Digitally enabled, connected environments are the new norm, with nearly two-thirds of customer interactions occurring in the digital realm and more businesses transitioning to long-term remote or hybrid operations. Malaysia too has experienced an increase in the demand for digital services. In response, the government aims to accelerate its adoption of digital technologies through the MyDIGITAL initiative, aiming to create a favourable environment that benefits both the public and businesses. In turn, businesses also need to step up their digital adoption, contribute to the digital economy, and achieve fair, accountable, and sustainable economic progress.
In these environments, technology tools allow for innovation. For example, industrial companies use connected technology for remote asset monitoring, tracking and maintenance. Healthcare providers offer direct patient care through connected devices. Connected classroom tools enable novel learning methods, like virtual reality.
These innovations are not possible without edge functionality and distributed IT environments. And edge and distributed IT cannot function without resilient and reliable energy and connectivity. To power edge deployments appropriately, organisations must adopt a mindset shift, wherein they treat operations and cloud infrastructure as one unified strategy rather than as separate items. IT innovation and operational efficiency become symbiotic, measured, and managed together.
Merging IT and operations requires a data-driven approach
The goal of a unified strategy and the cornerstone of digitally enabled, connected environments is seamless access to IT services, regardless of whether those services reside at the edge, in the cloud or in a data centre. However, distributed IT environments are especially vulnerable to disruptions that threaten technology availability. Environmental disasters, poor connectivity and maintenance delays are just some of the challenges that face distributed IT environments. Organisations that wish to complete the mindset shift to unified operations and IT must monitor every facet of their infrastructure and its impact on operations.
Software tools that provide real-time visibility of IT equipment can aid businesses as they move to a digitally enabled and connected paradigm. Because distributed IT means personnel are not on-site at every edge node or regional data centre, remote monitoring is especially valuable. Data-driven analytics can proactively advise of potential equipment failures or capture energy use as workloads change. With real-time visibility into the entire infrastructure, organisations can troubleshoot more efficiently, reduce downtime risks, lower maintenance costs, and ensure every component of the infrastructure receives reliable power.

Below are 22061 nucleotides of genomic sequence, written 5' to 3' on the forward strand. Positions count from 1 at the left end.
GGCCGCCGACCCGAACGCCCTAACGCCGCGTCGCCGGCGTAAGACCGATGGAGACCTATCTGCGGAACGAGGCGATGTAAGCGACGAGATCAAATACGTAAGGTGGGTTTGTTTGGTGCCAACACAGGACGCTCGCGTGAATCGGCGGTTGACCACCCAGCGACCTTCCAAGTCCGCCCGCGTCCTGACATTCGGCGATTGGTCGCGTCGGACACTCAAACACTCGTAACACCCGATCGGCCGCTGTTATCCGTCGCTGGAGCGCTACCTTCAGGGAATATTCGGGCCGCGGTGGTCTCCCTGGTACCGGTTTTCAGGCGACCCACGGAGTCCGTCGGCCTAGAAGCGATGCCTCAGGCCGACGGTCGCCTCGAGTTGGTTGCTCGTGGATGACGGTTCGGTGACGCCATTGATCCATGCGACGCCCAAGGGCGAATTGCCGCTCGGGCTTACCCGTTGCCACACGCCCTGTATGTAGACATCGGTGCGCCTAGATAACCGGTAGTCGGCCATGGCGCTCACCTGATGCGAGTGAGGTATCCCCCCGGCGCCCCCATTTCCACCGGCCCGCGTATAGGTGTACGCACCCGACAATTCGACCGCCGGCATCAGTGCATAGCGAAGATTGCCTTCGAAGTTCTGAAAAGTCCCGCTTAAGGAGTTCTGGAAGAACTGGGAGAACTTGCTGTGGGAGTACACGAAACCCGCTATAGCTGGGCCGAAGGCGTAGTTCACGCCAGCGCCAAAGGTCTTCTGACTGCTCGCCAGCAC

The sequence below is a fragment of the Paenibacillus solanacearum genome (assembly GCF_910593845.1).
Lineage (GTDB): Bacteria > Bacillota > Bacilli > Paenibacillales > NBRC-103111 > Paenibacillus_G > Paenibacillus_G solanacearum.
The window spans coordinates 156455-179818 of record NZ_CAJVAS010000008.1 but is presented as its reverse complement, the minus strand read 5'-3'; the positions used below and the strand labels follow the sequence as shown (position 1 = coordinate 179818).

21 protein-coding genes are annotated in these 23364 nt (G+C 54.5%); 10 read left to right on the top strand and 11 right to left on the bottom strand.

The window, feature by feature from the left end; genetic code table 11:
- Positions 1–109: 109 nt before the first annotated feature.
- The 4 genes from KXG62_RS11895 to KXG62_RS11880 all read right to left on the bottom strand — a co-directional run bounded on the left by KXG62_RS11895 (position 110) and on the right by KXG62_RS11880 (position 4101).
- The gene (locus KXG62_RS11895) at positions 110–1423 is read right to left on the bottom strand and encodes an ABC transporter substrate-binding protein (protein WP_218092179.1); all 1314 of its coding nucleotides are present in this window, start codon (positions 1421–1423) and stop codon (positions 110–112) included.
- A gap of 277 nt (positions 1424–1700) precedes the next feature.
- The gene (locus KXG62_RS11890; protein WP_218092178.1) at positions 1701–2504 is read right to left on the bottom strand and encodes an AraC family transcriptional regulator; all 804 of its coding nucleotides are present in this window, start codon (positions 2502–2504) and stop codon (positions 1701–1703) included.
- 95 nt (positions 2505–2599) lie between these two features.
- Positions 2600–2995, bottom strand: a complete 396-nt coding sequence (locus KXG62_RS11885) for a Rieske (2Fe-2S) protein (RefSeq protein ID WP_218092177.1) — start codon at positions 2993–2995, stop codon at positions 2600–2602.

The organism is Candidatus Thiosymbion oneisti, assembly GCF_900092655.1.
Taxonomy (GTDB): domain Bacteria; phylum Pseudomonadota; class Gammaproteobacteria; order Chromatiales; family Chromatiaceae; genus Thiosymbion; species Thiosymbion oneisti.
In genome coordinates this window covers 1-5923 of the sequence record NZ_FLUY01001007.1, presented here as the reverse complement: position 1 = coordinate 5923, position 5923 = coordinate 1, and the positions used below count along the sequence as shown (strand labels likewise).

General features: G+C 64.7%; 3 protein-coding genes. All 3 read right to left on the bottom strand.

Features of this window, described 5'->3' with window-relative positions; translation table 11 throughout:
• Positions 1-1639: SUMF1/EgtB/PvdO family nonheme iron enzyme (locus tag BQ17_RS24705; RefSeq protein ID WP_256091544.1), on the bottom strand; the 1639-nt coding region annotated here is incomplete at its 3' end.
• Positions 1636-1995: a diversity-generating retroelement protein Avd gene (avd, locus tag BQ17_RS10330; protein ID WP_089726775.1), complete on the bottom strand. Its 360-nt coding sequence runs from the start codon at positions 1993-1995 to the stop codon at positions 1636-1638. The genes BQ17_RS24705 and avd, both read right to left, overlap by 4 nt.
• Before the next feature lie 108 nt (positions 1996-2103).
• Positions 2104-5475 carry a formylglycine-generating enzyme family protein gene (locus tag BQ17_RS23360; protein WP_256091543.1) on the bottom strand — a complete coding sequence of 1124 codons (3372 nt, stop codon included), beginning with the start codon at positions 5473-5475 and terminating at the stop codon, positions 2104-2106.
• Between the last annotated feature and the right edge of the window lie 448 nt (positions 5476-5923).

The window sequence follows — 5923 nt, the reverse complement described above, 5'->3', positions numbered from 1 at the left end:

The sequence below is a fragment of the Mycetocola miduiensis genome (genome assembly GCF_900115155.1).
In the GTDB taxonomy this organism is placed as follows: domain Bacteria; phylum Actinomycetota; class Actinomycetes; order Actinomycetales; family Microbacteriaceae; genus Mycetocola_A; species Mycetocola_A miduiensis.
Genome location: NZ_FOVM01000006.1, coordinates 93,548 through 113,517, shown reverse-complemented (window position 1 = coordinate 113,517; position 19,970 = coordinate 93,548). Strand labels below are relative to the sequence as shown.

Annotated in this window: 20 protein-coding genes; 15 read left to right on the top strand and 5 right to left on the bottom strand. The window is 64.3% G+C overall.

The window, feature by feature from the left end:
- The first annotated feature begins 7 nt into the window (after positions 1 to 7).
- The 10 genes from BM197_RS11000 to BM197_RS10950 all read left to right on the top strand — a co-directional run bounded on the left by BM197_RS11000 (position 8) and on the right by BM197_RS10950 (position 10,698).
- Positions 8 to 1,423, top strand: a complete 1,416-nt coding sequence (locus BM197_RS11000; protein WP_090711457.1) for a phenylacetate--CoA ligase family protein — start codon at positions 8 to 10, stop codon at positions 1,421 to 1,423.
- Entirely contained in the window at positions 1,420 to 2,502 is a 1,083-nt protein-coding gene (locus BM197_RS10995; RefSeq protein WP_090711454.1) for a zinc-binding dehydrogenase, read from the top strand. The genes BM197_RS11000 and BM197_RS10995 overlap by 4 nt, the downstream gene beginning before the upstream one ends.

Distributed architectures also represent security risks, both digital and physical. Data protection is at the forefront for most organisations, but remote infrastructure locations can also be subject to tampering or removal by unauthorised people. Security-related monitoring will also be a crucial component of any end-to-end monitoring initiative.
Connected operations rely on consistent technology availability. And any technological vulnerabilities can lead to operational challenges. However, not every organisation has the skill sets to implement and maintain remote monitoring software or the manpower to dispatch maintenance personnel.
Partner ecosystems fill skills gaps and offer guidance
Because not all organisations are equipped to manage every nuance of merging technology and operations, building an ecosystem of partners will be paramount to success. Partners may be anything from distributors to integrators and even consultants who provide skills and knowledge a company’s workforce may not possess.
By working with experts, companies gain connections to specific services rendered, as well as a wider breadth of knowledge and access to expertise and innovative technologies. Moreover, leveraging partners to fill in knowledge gaps can help stakeholders build internal alignment that drives change.
Technology, partners speed the transformative journey to a digitally enabled future
As digital customer interactions continue to evolve and proliferate, transforming into digitally enabled, connected operations becomes a question of “when” not “if.” This transformation can confer numerous benefits, including improved efficiencies, reduced risks, and enhanced security posture, not to mention more sustainable operations. Organisations can only unlock these benefits when they successfully merge IT and operations into one strategy. The journey will be challenging. But investments in the right technology and strong partner relationships can ease the burden and accelerate transformation, unlocking new potential and competitive advantages.
Adrian Koh is the Head of Secure Power Division Malaysia & Brunei, Schneider Electric